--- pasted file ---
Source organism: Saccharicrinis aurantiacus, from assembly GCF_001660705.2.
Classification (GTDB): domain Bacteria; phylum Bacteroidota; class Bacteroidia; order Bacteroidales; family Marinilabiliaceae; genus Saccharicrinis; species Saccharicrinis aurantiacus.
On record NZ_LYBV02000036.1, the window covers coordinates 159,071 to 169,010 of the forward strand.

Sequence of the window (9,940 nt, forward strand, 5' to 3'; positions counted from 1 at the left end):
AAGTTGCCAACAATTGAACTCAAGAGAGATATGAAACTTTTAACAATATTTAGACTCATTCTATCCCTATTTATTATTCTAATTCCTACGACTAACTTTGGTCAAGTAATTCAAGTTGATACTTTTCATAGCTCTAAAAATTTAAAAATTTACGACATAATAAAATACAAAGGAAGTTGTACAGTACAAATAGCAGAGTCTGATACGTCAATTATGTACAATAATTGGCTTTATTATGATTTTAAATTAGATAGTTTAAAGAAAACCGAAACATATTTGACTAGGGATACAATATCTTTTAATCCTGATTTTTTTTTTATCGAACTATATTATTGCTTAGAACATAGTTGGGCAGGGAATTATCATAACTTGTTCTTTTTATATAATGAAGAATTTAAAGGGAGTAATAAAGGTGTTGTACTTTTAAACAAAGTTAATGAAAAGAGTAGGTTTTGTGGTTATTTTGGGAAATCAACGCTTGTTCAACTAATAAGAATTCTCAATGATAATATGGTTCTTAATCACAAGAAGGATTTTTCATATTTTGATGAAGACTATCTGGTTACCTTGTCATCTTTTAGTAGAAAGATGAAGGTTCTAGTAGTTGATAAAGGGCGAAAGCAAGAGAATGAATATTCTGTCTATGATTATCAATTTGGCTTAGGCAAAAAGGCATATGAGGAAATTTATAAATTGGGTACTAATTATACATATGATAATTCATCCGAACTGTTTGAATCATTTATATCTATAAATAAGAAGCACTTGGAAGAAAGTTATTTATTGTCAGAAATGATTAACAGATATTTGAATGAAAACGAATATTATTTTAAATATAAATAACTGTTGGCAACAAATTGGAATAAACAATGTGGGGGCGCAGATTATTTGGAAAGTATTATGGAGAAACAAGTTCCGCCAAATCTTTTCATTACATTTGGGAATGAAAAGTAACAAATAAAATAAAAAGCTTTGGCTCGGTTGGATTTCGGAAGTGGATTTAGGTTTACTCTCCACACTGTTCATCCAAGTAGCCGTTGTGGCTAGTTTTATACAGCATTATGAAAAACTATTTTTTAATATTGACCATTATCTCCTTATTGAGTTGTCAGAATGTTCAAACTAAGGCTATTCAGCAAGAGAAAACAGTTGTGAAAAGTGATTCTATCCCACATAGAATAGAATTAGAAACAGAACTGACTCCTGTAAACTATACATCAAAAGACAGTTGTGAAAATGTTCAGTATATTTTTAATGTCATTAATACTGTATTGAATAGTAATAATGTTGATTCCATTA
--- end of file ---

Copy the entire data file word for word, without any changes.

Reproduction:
Source organism: Saccharicrinis aurantiacus, from assembly GCF_001660705.2.
Classification (GTDB): domain Bacteria; phylum Bacteroidota; class Bacteroidia; order Bacteroidales; family Marinilabiliaceae; genus Saccharicrinis; species Saccharicrinis aurantiacus.
On record NZ_LYBV02000036.1, the window covers coordinates 159,071 to 169,010 of the forward strand.

Sequence of the window (9,940 nt, forward strand, 5' to 3'; positions counted from 1 at the left end):
AAGTTGCCAACAATTGAACTCAAGAGAGATATGAAACTTTTAACAATATTTAGACTCATTCTATCCCTATTTATTATTCTAATTCCTACGACTAACTTTGGTCAAGTAATTCAAGTTGATACTTTTCATAGCTCTAAAAATTTAAAAATTTACGACATAATAAAATACAAAGGAAGTTGTACAGTACAAATAGCAGAGTCTGATACGTCAATTATGTACAATAATTGGCTTTATTATGATTTTAAATTAGATAGTTTAAAGAAAACCGAAACATATTTGACTAGGGATACAATATCTTTTAATCCTGATTTTTTTTTTATCGAACTATATTATTGCTTAGAACATAGTTGGGCAGGGAATTATCATAACTTGTTCTTTTTATATAATGAAGAATTTAAAGGGAGTAATAAAGGTGTTGTACTTTTAAACAAAGTTAATGAAAAGAGTAGGTTTTGTGGTTATTTTGGGAAATCAACGCTTGTTCAACTAATAAGAATTCTCAATGATAATATGGTTCTTAATCACAAGAAGGATTTTTCATATTTTGATGAAGACTATCTGGTTACCTTGTCATCTTTTAGTAGAAAGATGAAGGTTCTAGTAGTTGATAAAGGGCGAAAGCAAGAGAATGAATATTCTGTCTATGATTATCAATTTGGCTTAGGCAAAAAGGCATATGAGGAAATTTATAAATTGGGTACTAATTATACATATGATAATTCATCCGAACTGTTTGAATCATTTATATCTATAAATAAGAAGCACTTGGAAGAAAGTTATTTATTGTCAGAAATGATTAACAGATATTTGAATGAAAACGAATATTATTTTAAATATAAATAACTGTTGGCAACAAATTGGAATAAACAATGTGGGGGCGCAGATTATTTGGAAAGTATTATGGAGAAACAAGTTCCGCCAAATCTTTTCATTACATTTGGGAATGAAAAGTAACAAATAAAATAAAAAGCTTTGGCTCGGTTGGATTTCGGAAGTGGATTTAGGTTTACTCTCCACACTGTTCATCCAAGTAGCCGTTGTGGCTAGTTTTATACAGCATTATGAAAAACTATTTTTTAATATTGACCATTATCTCCTTATTGAGTTGTCAGAATGTTCAAACTAAGGCTATTCAGCAAGAGAAAACAGTTGTGAAAAGTGATTCTATCCCACATAGAATAGAATTAGAAACAGAACTGACTCCTGTAAACTATACATCAAAAGACAGTTGTGAAAATGTTCAGTATATTTTTAATGTCATTAATACTGTATTGAATAGTAATAATGTTGATTCCATTA